About a year ago, I bought a T-shirt with a cartoon profile of a female Yuppie looking up at the sky in distress. She was crying out: "Nuclear War!?! Oh, No. There Goes My Career!!!" There was something in that line that got to me -- the black humor, the irony of it. But now when I see the T-shirt hanging in my locker, I wonder if it's the ultimate tag line on this peculiar election year.
This is a campaign of mysteries. The voters applaud Ronald Reagan's "leadership," even when they do not follow his lead on important questions. They agree with Walter Mondale's stand on many policy matters, but don't want him standing in the Oval Office.
The most glaring example of this paradox has to do with war. With monotonous regularity, the public rates nuclear war as its No. 1 concern. A full one-half of Americans surveyed believe that nuclear war will happen in their lifetime. At the same time, most of the polls of this season have shown that the public is worried about Reagan's hand on the nuclear trigger.
By any normal mathematical equation this would add up to a landslide for Mondale. But it isn't working that way. In the new math of this election, the No. 1 negative -- fear of war -- is less important than the No. 1 positive -- an improved economy.
Is this just proof of a national myopia captured by the author of my T-shirt? After all, 50 percent of Americans under 30, Reagan's largest group of supporters, believe that an all-out nuclear war is likely within 10 years.
I don't think we are suffering from madness or that we've entirely lost the instinct for self-preservation. My sense is that voters simply can't grab onto the great, amorphous, No. 1 Worry we call "nuclear war." There is no concrete solution up for a vote. What we have at the moment is a concern in search of an issue.
For a while, it looked as if the nuclear freeze would be the way to translate fear into political action. It was and is a simple way of demanding, "No more." But supporting the freeze has become, as one advocate admits, "just another way of expressing anxiety." When a majority of delegates to the Republican National Convention simultaneously back a freeze and the president who opposes it, the idea has lost some political meaning.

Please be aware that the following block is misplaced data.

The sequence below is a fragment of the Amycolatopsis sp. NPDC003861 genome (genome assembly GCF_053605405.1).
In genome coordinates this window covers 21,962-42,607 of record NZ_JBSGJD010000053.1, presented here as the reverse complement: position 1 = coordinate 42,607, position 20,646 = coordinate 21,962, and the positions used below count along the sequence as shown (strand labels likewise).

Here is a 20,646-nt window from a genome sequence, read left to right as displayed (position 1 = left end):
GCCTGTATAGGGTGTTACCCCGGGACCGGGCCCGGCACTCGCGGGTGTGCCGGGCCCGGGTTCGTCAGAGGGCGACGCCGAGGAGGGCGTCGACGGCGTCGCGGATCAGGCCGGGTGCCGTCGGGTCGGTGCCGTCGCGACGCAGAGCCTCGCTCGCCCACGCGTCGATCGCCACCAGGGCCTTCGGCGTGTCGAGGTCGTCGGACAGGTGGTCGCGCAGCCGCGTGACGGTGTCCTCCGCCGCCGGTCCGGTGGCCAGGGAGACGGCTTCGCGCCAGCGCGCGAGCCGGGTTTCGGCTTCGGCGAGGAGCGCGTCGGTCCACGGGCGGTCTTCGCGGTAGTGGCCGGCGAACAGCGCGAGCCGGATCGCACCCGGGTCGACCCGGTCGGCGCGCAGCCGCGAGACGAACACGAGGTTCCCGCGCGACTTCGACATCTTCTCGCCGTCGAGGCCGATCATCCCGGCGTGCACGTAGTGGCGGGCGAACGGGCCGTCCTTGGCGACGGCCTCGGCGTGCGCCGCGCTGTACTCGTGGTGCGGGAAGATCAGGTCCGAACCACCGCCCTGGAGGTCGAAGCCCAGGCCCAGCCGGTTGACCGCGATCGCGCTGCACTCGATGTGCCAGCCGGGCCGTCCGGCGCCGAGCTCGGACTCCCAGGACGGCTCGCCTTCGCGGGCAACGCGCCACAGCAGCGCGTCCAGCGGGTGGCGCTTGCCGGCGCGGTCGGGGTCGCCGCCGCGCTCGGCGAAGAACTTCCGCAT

When The Public Agenda Foundation looked into this gap between our private worries and our public politics, it found some consensus and some confusion. Americans are absolutely clear on the dangers of nuclear war, and totally reject the notion that it could be "limited" or "winnable." We even reject the notion that there are winners in the arms race. In short, we agree on the worries.
But we are thoroughly conflicted about the nature of the Soviet threat, how to negotiate with the U.S.S.R. or how to defend ourselves in the nuclear age. In short, we don't know what to do. And "doing" is the business of politics.
As the foundation's president, Dan Yankelovich, said, "It's an enormous opportunity for what political leaders always look for, those concerns that haven't yet become an issue. It gives them a chance to take leadership." Yet, as he agrees, they haven't taken that leadership.
So far, the discussion about nuclear policy has gone on at two levels: the level of anxieties expressed by "The Day After" or "Red Dawn," and the level of technological jargon spoken by the cruise and MX missile experts. In politics, it goes on from two sides. Reagan talks tough (in the nicest possible way) and Mondale talks freeze. Reagan plays on fear of the Soviets, and Mondale on fear of Reagan. Many voters, anxious and uncertain, turn the dial to find some easy listening.
As Yankelovich said, "You can't explain the fact that the arms race isn't the No. 1 issue without some reference to the peculiar kind of national mood. It's like the public is taking a holiday from negativity, from complexity, from the big mind-breaking questions."
If we can't get a grip on the questions, if we don't see clear choices and options, we concentrate on something reassuring -- the temporary good news of the economy. But if there's anyone who really thinks we can take a holiday from the arms race, I have a T-shirt tailored just for you.